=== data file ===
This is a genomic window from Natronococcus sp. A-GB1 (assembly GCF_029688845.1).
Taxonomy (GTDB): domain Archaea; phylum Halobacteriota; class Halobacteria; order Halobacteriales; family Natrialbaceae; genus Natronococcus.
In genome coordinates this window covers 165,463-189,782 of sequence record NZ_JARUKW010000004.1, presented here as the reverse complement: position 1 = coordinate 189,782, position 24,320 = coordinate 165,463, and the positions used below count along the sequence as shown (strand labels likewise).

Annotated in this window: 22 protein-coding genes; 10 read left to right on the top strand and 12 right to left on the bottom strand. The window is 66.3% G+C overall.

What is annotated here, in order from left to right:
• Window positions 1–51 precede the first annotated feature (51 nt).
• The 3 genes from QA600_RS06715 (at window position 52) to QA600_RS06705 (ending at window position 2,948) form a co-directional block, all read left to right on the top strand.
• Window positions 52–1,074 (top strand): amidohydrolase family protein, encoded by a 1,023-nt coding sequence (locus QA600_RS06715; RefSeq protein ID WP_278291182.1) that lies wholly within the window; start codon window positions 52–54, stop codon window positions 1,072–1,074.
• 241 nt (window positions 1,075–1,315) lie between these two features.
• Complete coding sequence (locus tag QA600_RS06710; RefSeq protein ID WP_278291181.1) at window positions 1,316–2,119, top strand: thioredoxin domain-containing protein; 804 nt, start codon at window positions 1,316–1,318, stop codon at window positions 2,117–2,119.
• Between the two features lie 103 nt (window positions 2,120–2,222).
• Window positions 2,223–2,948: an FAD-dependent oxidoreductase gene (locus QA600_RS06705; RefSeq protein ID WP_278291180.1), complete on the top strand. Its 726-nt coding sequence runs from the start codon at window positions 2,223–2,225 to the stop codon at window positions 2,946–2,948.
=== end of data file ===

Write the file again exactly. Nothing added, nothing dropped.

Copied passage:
This is a genomic window from Natronococcus sp. A-GB1 (assembly GCF_029688845.1).
Taxonomy (GTDB): domain Archaea; phylum Halobacteriota; class Halobacteria; order Halobacteriales; family Natrialbaceae; genus Natronococcus.
In genome coordinates this window covers 165,463-189,782 of sequence record NZ_JARUKW010000004.1, presented here as the reverse complement: position 1 = coordinate 189,782, position 24,320 = coordinate 165,463, and the positions used below count along the sequence as shown (strand labels likewise).

Annotated in this window: 22 protein-coding genes; 10 read left to right on the top strand and 12 right to left on the bottom strand. The window is 66.3% G+C overall.

What is annotated here, in order from left to right:
• Window positions 1–51 precede the first annotated feature (51 nt).
• The 3 genes from QA600_RS06715 (at window position 52) to QA600_RS06705 (ending at window position 2,948) form a co-directional block, all read left to right on the top strand.
• Window positions 52–1,074 (top strand): amidohydrolase family protein, encoded by a 1,023-nt coding sequence (locus QA600_RS06715; RefSeq protein ID WP_278291182.1) that lies wholly within the window; start codon window positions 52–54, stop codon window positions 1,072–1,074.
• 241 nt (window positions 1,075–1,315) lie between these two features.
• Complete coding sequence (locus tag QA600_RS06710; RefSeq protein ID WP_278291181.1) at window positions 1,316–2,119, top strand: thioredoxin domain-containing protein; 804 nt, start codon at window positions 1,316–1,318, stop codon at window positions 2,117–2,119.
• Between the two features lie 103 nt (window positions 2,120–2,222).
• Window positions 2,223–2,948: an FAD-dependent oxidoreductase gene (locus QA600_RS06705; RefSeq protein ID WP_278291180.1), complete on the top strand. Its 726-nt coding sequence runs from the start codon at window positions 2,223–2,225 to the stop codon at window positions 2,946–2,948.